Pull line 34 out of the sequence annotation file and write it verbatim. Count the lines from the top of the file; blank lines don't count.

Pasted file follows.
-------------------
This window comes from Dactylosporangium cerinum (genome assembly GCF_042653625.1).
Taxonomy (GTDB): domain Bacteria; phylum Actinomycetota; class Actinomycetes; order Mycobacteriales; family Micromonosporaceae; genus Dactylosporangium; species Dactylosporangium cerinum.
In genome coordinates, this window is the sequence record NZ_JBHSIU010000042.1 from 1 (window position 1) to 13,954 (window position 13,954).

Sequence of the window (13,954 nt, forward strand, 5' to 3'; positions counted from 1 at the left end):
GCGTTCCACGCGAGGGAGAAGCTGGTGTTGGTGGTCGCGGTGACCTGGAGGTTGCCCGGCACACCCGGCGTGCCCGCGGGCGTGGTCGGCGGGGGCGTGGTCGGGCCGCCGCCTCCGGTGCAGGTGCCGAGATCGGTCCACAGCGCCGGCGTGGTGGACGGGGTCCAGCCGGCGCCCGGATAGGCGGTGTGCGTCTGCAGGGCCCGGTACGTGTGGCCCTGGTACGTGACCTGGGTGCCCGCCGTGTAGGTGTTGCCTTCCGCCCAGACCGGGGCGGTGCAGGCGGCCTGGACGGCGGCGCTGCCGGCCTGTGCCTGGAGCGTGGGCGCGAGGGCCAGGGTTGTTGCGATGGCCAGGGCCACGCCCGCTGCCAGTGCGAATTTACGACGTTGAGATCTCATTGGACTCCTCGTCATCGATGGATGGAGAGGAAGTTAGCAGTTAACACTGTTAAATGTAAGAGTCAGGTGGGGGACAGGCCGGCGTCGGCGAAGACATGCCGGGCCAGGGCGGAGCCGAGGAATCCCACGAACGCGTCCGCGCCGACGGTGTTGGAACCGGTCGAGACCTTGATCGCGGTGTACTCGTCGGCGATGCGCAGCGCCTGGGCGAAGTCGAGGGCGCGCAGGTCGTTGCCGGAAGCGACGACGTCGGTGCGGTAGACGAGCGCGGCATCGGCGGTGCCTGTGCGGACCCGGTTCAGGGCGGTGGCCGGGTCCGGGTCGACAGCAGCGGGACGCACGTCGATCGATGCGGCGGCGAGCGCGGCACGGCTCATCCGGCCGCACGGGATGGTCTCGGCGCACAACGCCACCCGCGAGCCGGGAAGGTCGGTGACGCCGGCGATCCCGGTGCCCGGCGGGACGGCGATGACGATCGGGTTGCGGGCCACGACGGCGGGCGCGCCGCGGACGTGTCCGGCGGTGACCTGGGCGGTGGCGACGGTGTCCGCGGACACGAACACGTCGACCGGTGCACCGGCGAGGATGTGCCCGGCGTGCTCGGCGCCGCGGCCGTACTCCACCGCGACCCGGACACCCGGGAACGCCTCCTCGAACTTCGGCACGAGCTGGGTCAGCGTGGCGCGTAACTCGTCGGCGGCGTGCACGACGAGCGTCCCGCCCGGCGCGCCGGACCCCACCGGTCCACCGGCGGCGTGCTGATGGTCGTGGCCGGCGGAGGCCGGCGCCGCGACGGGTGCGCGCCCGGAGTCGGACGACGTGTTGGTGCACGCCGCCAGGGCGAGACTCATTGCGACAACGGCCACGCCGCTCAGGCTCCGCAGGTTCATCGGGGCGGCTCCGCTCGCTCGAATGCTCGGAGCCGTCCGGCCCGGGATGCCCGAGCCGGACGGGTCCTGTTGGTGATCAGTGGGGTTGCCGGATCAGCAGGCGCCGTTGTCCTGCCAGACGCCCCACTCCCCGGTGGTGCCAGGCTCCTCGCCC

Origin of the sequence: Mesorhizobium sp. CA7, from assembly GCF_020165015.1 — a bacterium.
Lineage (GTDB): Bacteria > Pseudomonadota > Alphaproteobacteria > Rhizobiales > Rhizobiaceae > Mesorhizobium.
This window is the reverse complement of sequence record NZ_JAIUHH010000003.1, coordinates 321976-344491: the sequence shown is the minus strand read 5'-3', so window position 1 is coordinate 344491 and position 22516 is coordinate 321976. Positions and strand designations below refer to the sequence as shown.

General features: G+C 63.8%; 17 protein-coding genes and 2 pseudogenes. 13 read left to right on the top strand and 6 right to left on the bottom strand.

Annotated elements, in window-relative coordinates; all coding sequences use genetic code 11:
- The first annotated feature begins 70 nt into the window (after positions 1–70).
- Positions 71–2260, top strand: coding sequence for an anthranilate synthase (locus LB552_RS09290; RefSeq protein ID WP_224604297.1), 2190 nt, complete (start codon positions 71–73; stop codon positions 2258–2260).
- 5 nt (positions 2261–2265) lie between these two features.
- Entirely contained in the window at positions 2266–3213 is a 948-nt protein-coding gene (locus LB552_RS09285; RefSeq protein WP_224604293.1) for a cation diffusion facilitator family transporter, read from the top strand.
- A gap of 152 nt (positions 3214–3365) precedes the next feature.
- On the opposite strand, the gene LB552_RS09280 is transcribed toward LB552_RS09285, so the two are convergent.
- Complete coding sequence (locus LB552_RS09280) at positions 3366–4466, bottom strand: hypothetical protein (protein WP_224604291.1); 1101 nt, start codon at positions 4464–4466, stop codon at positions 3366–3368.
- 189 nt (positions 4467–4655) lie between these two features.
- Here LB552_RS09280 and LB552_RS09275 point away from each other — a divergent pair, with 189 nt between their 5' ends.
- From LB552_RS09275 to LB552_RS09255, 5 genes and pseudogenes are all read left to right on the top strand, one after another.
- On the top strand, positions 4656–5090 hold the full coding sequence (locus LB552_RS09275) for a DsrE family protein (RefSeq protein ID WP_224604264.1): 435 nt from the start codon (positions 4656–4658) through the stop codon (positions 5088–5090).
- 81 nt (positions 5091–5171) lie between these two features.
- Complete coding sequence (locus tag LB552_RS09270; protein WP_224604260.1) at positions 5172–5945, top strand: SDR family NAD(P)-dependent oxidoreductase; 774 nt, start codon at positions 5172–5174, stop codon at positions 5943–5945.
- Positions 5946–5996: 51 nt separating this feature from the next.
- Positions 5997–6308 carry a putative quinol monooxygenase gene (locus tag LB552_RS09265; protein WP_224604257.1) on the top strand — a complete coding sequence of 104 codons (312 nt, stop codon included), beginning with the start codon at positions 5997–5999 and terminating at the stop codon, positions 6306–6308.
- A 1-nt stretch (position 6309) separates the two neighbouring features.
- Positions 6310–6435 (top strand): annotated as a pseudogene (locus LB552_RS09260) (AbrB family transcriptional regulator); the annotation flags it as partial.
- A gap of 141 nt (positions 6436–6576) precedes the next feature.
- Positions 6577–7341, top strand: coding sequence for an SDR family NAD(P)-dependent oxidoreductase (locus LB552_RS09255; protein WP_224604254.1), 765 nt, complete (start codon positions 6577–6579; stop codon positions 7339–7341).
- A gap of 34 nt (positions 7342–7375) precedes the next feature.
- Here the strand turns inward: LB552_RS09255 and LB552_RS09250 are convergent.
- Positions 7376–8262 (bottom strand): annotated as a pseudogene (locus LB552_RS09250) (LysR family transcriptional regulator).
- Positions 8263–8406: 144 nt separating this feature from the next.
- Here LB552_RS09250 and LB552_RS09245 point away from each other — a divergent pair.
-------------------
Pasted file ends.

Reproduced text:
- Here LB552_RS09250 and LB552_RS09245 point away from each other — a divergent pair.